A rezoning application scheduled to be considered by the City-County Planning Commission of Warren County at its Thursday meeting could have broad implications for northern Warren County and the tiny city of Plum Springs.
Glenbrook KY LLC, a corporation headed by developer Arthur "Butch" Hutcherson, and the family of James and Hilda Jenkins have applied to have 154 acres along U.S. Highway 31-W between Stone Lane and Moorman Lane rezoned in order to accommodate a development proposed by Hutcherson that will include retail, office and residential elements.
The development on farmland annexed in January by the City of Plum Springs could also include office space for that small home rule-class city and its fire department as well as a Veterans Administration nursing home that is currently planned to go into the Kentucky Transpark.
The annexation nearly doubled the footprint of Plum Springs, which has approximately 500 residents. It came after a vote last year to allow alcohol sales within city limits, a must for Hutcherson’s plan to bring in some big-box retailers and restaurants.
Hutcherson’s general development plan includes some 500,000 square feet of space for large retailers and both single-family and townhome residential elements. The rezoning calls for a switch from agriculture, highway business and multi-family residential to single-family residential, general business and highway business.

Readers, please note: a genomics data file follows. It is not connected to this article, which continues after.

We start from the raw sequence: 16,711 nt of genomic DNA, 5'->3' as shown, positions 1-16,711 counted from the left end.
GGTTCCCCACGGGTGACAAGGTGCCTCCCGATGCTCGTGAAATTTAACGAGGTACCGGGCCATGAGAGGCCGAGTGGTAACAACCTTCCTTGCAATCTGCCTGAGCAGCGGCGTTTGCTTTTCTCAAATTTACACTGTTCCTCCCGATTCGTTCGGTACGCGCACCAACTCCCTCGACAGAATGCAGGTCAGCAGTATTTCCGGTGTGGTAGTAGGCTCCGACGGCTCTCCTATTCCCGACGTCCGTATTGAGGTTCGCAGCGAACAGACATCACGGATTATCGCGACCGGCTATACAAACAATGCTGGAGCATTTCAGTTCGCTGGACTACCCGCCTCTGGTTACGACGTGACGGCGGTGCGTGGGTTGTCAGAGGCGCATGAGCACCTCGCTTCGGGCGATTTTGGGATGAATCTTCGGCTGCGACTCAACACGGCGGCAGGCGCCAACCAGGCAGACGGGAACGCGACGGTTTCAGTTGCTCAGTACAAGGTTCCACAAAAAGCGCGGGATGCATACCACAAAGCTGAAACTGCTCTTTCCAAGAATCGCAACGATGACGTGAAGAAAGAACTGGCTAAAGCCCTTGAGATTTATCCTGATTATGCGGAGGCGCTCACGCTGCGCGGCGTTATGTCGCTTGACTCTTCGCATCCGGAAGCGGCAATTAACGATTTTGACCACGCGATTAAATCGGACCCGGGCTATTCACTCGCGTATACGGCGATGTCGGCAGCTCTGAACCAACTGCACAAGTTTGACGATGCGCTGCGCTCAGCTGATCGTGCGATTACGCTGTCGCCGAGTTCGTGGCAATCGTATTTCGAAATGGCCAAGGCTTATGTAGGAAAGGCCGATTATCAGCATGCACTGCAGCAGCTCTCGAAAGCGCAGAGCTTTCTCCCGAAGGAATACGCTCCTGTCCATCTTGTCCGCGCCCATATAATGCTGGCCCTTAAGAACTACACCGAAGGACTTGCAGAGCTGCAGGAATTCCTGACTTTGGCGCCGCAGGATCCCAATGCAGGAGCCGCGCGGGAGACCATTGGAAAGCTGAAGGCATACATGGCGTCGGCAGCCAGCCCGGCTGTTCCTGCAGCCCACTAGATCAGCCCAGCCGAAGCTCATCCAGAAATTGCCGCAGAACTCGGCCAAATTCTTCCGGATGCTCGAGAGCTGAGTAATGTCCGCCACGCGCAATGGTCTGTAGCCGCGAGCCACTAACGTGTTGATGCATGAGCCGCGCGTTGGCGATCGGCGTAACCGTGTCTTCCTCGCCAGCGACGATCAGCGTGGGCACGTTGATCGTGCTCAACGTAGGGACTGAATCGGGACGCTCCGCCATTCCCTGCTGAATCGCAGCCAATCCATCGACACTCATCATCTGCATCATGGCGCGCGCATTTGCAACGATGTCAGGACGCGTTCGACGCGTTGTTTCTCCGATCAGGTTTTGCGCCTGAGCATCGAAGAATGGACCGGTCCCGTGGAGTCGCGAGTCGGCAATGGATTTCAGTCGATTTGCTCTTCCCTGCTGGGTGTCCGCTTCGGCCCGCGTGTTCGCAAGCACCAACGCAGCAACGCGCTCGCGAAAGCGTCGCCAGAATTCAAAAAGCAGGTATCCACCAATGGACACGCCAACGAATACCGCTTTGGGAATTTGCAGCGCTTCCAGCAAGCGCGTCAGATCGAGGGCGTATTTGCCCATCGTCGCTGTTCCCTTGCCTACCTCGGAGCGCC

"This is a much-needed project," Hutcherson said. "It will have a big economic impact."
Pointing out that the northern end of the county is starved for commercial and retail development, Hutcherson said: "This is the right time and the right place for this development. Being annexed was a significant factor. That will keep the tax dollars up here."
The Plum Springs City Council has met to discuss a new tax structure for the city, which currently has only a property tax.
“There was discussion on determining rates and the best way to go about that so that the tax structure is competitive with surrounding cities,” Plum Springs City Attorney Mark Yurchisin said in an email. “But at this time there is no timeline in place for those to be implemented. I believe the goal is still to have those implemented and ready when the development opens, and the city welcomes comments and suggestions from potential businesses so that they can provide the best environment for business growth.”
This development would be similar to a Glenbrook development Hutcherson put together in Hendersonville, Tenn. that includes a Kroger grocery store, retailers such as Target and Kirkland’s, such restaurants as Chick-fil-A and Panera Bread and a residential component.
Hutcherson showed interest back in 2008 in developing property in Bowling Green’s downtown Tax Increment Financing district near Bowling Green Ballpark, but those plans failed to materialize. He also put forth a plan in 2014 for a development called Village Green on Lovers Lane that was to include a new campus for Bowling Green Christian Academy. That plan fell through when Living Hope Baptist Church terminated a contract to sell 81 acres to Hutcherson’s Sumner Point TN LLC. The property has since been developed by Bowling Green’s Greenhills Development Partners LLC into residential and professional office space.
Thursday’s planning commission meeting will be held in the Bowling Green City Commission chambers at 1001 College Street, starting at 6 p.m.